They leave the toilet seat up; sure. You'll probably mention it for a month or so before you just do it yourself. But if they lash out in violent ways when things don't go their way and you just cannot deal with such behavior, no amount of fights can change anything unless the person themselves is willing to. And that's a whole different story. Changing ourselves is a mammoth task. Imagine hoping for it from someone else.

So talk it out with your partner before coming to a conclusion. Are they willing to give your concern a thought? If yes, you can think of ways to do that. But if they even as much as refuse to acknowledge that there's an issue or say they'll change but only through words and no actions, I think you have your answer.

Even in case of long term relationships, there are times when you've been putting up with some things just to be in the relationship. Just the thought of being alone and the possibility of being vulnerable in a whole new relationship with a whole new person can seem scary. But give it a sincere thought. If you weren't scared to leave, is there something that bothers you? Something you've been tagging along with for too long but just don't want to anymore?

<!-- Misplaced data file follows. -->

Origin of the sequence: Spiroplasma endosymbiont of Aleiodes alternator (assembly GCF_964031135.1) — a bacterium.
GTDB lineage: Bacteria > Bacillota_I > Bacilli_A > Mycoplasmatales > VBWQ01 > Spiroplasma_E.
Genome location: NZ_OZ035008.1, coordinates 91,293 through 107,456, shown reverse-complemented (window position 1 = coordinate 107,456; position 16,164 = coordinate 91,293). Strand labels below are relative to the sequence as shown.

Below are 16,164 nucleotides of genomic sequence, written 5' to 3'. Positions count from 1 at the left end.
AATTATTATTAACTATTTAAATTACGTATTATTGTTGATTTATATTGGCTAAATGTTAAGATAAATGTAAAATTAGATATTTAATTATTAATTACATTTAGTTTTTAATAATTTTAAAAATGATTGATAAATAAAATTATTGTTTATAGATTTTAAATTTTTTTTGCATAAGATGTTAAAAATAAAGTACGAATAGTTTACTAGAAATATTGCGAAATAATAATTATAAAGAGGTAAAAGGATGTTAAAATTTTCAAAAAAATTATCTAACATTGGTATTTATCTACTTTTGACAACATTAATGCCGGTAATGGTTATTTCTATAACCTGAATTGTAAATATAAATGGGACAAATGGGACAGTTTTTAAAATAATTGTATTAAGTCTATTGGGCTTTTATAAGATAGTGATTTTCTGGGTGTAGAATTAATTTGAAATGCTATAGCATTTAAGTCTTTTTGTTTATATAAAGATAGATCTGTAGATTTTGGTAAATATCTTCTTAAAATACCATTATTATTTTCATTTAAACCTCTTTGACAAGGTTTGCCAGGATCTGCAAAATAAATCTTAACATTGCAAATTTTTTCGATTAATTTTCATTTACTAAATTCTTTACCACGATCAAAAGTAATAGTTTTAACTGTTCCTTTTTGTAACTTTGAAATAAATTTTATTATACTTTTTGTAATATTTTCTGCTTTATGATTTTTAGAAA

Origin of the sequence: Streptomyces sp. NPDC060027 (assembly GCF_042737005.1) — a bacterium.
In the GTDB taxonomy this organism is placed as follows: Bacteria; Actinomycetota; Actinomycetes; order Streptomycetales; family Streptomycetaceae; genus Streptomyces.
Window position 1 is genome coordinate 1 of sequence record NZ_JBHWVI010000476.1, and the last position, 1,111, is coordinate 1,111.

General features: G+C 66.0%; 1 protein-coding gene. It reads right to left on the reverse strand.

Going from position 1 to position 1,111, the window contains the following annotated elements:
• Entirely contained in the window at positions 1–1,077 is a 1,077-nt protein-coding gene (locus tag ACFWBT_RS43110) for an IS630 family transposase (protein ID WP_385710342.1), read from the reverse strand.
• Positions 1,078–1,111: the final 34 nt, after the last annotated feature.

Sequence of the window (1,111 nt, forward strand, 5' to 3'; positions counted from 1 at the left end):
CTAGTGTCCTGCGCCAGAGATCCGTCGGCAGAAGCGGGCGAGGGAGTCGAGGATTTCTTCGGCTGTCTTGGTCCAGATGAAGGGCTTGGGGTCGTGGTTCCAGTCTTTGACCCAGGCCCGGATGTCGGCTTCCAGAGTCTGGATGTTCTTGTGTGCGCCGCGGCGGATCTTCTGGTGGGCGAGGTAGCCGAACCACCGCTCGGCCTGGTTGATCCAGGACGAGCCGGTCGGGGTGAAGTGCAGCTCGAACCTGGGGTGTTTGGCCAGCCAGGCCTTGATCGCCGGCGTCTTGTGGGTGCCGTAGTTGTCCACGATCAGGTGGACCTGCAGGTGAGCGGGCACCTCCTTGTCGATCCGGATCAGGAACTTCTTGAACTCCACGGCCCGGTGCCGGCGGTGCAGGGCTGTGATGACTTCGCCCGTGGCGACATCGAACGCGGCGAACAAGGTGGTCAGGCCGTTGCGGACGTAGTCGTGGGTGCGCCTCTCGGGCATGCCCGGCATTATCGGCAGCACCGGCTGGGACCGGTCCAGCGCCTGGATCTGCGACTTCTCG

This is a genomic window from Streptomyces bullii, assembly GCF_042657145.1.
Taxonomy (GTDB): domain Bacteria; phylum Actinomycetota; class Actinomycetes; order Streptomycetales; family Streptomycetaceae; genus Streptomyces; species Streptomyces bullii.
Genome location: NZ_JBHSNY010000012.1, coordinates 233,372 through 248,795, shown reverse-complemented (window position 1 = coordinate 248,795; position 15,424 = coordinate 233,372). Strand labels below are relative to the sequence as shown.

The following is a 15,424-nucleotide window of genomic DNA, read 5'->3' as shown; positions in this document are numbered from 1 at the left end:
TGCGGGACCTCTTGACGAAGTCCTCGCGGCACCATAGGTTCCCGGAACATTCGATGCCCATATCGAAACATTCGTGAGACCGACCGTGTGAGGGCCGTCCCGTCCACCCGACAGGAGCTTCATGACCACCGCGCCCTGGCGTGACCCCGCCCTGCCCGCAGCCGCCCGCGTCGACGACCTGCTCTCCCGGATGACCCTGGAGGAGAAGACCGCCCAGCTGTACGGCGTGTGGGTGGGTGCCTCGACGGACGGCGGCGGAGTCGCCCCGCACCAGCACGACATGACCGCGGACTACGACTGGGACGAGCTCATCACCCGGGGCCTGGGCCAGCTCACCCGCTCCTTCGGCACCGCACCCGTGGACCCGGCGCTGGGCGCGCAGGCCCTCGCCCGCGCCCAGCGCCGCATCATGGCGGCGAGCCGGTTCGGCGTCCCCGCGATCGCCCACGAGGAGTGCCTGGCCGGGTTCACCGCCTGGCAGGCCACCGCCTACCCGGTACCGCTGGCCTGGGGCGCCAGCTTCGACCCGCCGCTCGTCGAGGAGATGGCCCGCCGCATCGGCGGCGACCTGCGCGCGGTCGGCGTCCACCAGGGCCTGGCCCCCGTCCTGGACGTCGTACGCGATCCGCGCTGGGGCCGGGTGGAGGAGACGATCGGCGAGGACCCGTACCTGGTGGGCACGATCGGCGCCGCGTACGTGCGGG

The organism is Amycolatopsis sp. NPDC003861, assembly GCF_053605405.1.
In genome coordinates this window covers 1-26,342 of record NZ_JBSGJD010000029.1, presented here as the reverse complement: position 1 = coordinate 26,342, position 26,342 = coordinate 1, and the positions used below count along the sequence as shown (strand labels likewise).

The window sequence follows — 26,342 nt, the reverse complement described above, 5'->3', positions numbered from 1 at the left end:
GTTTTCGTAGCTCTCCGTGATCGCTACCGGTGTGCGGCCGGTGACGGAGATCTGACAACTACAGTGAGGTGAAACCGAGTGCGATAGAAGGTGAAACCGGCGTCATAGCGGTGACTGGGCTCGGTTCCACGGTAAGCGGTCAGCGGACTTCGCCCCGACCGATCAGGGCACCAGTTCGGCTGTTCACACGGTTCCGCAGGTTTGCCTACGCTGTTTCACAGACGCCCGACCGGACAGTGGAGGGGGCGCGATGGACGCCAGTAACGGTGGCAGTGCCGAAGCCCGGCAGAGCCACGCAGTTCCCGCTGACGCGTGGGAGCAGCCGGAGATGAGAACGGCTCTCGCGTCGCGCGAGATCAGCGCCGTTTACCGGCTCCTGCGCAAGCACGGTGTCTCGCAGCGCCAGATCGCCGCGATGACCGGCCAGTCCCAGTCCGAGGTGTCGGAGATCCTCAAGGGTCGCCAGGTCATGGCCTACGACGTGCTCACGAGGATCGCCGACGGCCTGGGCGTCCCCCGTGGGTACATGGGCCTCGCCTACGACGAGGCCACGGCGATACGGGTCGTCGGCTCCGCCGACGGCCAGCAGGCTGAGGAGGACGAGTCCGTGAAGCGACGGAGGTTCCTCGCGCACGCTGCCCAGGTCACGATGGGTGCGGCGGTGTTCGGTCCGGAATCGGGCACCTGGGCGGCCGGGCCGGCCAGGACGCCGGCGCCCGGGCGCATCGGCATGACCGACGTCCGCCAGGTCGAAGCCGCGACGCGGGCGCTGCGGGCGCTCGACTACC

Only you can decide whether the fight seems beneficial to you in the long term or not. Also, I don't mean this at times when you are trying to coerce or manipulate your partner into doing something that only benefits you or is actually wrong! Then, maybe your partner is trying to stop you from doing something potentially harmful and you need to check in with yourself if that is the case. This could also be true the other way around.

Whatever it maybe, first figure out if the disagreement is worth it.


Who's fault is it?

Ever been friends with both the people involved in a breakup? Most of us have. When you hear both sides of the story, have you noticed something peculiar? If you haven't, make sure you do the next time you're sitting with a recently broken up friend as you comfort them while sipping margaritas in the afternoon.

You'll notice that both the people make themselves out to be the victim. "I was always nice to him! I don't know why he cheated on me!" "She never supported me. She even hated my friends!" "I wouldn't be jealous if I knew about his whereabouts all the time! why is that so difficult to understand?"